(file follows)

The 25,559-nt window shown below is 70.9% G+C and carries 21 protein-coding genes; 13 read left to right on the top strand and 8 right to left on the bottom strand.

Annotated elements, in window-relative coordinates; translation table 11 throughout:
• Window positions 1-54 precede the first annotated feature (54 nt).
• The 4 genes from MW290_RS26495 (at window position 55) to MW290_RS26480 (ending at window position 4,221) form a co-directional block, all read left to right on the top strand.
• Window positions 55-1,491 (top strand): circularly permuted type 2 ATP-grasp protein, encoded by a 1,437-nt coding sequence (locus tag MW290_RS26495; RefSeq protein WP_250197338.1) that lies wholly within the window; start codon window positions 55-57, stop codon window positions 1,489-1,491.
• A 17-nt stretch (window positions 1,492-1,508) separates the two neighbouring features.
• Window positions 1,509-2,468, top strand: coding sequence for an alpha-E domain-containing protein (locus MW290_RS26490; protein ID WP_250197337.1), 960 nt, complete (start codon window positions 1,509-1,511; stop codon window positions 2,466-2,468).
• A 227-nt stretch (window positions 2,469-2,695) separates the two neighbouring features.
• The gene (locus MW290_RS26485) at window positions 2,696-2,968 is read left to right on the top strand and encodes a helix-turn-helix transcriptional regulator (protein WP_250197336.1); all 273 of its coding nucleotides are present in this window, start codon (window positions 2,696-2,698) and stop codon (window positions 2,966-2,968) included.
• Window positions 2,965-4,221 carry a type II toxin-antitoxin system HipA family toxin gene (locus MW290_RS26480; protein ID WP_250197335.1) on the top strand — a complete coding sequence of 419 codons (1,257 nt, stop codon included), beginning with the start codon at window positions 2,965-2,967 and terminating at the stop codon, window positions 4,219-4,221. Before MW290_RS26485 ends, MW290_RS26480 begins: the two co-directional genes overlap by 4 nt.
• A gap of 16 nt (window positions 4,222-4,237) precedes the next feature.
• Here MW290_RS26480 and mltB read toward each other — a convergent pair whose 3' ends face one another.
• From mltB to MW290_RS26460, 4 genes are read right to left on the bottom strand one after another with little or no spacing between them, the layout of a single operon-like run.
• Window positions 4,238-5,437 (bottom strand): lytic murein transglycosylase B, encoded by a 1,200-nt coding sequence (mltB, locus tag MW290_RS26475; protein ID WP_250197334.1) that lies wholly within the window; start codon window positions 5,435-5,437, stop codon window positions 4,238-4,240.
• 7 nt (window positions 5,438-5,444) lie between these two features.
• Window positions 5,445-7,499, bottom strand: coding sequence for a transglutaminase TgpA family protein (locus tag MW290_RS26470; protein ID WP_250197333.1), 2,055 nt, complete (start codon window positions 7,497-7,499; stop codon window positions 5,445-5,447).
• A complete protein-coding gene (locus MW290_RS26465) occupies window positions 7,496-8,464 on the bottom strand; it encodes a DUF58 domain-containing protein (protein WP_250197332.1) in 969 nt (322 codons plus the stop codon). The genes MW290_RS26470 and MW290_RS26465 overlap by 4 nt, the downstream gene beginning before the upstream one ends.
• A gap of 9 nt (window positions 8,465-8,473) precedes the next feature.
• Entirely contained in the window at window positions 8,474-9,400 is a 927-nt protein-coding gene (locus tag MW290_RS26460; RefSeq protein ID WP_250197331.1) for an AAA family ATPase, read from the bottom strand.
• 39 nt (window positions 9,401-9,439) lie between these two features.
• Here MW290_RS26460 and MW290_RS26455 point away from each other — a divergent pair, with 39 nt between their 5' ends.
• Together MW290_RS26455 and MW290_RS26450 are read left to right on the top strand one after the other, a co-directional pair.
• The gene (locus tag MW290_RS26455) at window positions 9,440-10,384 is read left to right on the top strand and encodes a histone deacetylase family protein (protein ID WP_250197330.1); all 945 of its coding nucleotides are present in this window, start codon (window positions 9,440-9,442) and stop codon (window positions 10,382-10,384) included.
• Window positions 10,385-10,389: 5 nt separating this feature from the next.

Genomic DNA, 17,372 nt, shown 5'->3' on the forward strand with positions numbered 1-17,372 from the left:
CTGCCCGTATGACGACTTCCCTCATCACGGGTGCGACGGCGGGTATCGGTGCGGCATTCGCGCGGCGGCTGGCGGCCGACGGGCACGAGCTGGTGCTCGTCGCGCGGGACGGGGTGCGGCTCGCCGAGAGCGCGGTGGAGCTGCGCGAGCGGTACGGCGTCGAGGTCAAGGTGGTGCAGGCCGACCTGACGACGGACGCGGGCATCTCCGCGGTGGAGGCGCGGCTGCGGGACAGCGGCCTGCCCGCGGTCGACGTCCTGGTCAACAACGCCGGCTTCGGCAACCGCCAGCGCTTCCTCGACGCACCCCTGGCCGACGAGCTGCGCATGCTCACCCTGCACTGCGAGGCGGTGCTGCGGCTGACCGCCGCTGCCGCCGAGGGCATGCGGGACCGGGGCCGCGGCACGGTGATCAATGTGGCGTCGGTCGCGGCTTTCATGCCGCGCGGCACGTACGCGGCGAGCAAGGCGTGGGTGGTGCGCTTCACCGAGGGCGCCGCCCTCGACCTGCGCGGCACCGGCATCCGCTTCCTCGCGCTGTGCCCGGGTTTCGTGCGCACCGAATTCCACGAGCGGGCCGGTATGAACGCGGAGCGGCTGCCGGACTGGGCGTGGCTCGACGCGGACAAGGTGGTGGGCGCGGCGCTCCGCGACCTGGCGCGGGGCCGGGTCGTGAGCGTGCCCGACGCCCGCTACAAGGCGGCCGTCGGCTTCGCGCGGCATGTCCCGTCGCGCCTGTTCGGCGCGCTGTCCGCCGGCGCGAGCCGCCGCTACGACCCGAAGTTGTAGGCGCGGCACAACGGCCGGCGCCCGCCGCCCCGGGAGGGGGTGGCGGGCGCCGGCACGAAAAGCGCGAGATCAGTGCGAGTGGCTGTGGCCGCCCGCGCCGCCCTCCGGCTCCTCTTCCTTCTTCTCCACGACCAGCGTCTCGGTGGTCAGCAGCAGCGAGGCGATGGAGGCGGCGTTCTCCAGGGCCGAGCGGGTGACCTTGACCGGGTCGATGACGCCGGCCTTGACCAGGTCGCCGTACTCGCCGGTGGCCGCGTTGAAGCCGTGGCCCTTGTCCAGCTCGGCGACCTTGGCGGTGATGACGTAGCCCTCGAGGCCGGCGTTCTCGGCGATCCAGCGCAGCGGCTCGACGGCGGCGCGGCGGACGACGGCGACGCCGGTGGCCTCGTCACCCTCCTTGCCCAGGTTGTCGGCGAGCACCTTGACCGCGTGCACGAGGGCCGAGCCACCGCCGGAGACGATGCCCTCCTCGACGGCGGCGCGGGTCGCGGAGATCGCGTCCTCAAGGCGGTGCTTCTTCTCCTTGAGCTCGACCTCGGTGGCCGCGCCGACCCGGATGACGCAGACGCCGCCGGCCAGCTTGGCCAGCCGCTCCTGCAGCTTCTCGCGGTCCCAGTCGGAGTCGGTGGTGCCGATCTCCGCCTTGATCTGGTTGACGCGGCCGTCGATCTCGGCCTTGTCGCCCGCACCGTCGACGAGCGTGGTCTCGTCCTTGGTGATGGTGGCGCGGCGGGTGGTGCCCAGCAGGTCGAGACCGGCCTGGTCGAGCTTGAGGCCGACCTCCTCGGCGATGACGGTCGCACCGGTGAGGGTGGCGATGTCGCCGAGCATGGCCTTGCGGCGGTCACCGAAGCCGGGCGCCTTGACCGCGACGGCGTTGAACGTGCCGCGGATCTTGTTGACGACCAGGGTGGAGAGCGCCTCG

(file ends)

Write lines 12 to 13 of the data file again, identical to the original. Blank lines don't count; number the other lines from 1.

• Here MW290_RS26480 and mltB read toward each other — a convergent pair whose 3' ends face one another.
• From mltB to MW290_RS26460, 4 genes are read right to left on the bottom strand one after another with little or no spacing between them, the layout of a single operon-like run.